Tags: NYC Police Shot | NYPD | minor offenses

Report: Fearful New York Cops Overlook Low-Level Crimes

Image: Report: Fearful New York Cops Overlook Low-Level Crimes
(Don Emmert/AFP/Getty Images)

By    |   Tuesday, 30 Dec 2014 09:39 AM

The fallout from the assassination of two patrolmen is beginning to have a real-world impact as the number of traffic tickets and summonses for minor offenses issued by New York Police Department officers has experienced a precipitous decline of 94 percent, the New York Post reported.

Compared with the week beginning Dec. 22, 2013, overall arrests were down 66 percent, while traffic violations were down by 94 percent, according to the Post.

Across New York City, in the last week only 2,128 summons for low-level offenses were issued in the pas, compared to 26,512 for the previous week. During that same time period, drug arrests are also down from 523 to 115, and for guns, arrests were down from 35 to 14, according to police statistics cited in the New York Daily News.

On Monday, a police supervisor told the Post: "My guys are writing almost no summonses, and probably only making arrests when they have to, like when a store catches a shoplifter."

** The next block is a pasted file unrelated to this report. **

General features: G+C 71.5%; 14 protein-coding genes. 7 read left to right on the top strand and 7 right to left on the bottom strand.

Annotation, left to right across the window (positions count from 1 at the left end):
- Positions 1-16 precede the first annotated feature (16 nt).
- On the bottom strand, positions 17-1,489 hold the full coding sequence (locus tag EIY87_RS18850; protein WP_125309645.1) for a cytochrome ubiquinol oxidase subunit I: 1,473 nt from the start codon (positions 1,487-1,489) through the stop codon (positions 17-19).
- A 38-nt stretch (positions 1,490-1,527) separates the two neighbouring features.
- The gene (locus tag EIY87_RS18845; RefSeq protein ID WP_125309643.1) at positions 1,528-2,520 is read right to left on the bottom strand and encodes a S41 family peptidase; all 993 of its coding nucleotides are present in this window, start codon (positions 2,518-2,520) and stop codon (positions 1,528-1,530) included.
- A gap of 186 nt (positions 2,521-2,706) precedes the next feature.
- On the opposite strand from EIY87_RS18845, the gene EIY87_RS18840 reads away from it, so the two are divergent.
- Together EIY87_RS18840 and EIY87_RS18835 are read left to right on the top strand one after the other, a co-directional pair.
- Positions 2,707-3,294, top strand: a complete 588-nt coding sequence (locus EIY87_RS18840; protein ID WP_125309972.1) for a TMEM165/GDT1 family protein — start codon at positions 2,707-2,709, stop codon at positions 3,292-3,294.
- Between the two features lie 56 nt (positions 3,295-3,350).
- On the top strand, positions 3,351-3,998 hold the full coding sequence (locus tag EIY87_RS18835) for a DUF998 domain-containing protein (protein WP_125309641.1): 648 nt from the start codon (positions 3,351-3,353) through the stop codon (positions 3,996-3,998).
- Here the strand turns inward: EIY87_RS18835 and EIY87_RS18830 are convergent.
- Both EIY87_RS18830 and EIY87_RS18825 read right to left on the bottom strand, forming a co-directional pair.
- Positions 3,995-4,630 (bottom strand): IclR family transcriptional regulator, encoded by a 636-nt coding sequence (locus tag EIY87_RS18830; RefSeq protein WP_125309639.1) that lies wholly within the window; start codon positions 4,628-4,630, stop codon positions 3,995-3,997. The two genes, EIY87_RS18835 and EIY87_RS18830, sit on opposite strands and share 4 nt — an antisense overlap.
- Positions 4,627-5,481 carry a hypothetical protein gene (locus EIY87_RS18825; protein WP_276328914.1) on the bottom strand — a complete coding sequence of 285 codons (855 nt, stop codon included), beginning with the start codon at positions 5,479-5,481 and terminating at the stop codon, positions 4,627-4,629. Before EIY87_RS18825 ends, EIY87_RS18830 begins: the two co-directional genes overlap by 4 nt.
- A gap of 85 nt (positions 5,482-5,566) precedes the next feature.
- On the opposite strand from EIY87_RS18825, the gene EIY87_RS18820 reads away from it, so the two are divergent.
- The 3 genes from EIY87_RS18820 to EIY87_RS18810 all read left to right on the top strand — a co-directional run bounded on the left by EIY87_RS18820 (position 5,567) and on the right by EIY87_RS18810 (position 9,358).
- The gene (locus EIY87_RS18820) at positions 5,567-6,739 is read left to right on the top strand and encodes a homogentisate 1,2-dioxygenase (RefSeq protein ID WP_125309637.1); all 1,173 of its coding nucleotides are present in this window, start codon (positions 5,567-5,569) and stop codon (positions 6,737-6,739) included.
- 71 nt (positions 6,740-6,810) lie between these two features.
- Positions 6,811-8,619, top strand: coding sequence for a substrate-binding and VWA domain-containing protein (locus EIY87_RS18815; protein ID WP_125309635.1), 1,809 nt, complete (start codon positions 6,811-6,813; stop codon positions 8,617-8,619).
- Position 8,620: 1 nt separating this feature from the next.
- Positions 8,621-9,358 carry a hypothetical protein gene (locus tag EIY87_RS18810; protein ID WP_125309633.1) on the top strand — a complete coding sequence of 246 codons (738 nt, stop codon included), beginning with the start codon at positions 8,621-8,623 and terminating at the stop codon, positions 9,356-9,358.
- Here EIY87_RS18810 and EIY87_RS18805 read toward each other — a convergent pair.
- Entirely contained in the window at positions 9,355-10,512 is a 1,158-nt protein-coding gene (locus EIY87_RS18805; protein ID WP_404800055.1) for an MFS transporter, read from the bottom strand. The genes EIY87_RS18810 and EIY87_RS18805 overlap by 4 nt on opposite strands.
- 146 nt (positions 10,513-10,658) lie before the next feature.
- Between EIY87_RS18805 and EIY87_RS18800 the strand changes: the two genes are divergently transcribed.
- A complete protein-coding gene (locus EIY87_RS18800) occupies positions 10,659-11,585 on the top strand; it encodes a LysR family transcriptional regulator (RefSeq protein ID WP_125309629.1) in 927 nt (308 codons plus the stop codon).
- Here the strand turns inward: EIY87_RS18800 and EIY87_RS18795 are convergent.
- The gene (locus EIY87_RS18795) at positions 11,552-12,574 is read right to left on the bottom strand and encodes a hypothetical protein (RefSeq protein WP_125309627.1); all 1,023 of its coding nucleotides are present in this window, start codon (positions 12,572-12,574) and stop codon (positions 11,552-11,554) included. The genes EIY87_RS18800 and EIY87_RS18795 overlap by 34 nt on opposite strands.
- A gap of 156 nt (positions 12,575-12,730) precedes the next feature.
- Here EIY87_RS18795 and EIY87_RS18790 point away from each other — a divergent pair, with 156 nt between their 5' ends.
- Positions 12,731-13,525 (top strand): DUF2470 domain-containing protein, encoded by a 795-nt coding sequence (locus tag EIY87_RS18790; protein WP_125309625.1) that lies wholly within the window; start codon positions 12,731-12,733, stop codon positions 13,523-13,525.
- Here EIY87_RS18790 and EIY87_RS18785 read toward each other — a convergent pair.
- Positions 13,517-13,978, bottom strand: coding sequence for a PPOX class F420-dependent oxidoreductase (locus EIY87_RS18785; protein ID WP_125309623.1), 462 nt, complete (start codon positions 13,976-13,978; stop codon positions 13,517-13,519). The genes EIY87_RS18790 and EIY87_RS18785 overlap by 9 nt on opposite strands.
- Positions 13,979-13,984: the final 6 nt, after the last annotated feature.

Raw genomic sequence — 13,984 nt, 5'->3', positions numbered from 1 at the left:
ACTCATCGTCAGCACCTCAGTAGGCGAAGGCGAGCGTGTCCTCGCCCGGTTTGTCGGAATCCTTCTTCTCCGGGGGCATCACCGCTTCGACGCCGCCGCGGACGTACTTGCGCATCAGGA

In response to an increase in the number of online and phone threats directed toward NYPD officers following the Dec. 20 murder of NYPD Officers Rafael Ramos and Wenjan Liu, the Patrolmen’s Benevolent Association issued a directive to its members that all calls should be responded by at least two patrol cars.

An email was circulated to NYPD officers telling them that two patrol cars should be dispatched to every radio call “no matter what the opinion of the patrol supervisor” and not make arrests “unless absolutely necessary.”

“My directive to my officers is to go home safe. What’s occurring throughout the city as of yesterday was that lug nuts on private vehicles and department vehicles [were] loosened up on the cars,” Sergeant Benevolent Association President Ed Mullins told New York City radio station 1010 WINS.

The result is that response times to non-emergencies has increased to as much as four hours.

The delays, however, are not a work slowdown, but a consequence of real fears among officers, a source tells the New York Post.

“This is not a slowdown for slowdown’s sake," the source said.

Threats directed toward police officers have increased across the nation, including recently in California, Pennsylvania, Texas and Florida where patrol cars were targeted by shooters, according to The Wall Street Journal.

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The fallout from the assassination of two patrolmen is beginning to have a real-world impact as the number of traffic tickets and summonses for minor offenses issued by New York Police Department officers has experienced a precipitous decline of 94 percent, the New York Post reported.
NYPD, minor offenses
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2014-39-30
Tuesday, 30 Dec 2014 09:39 AM
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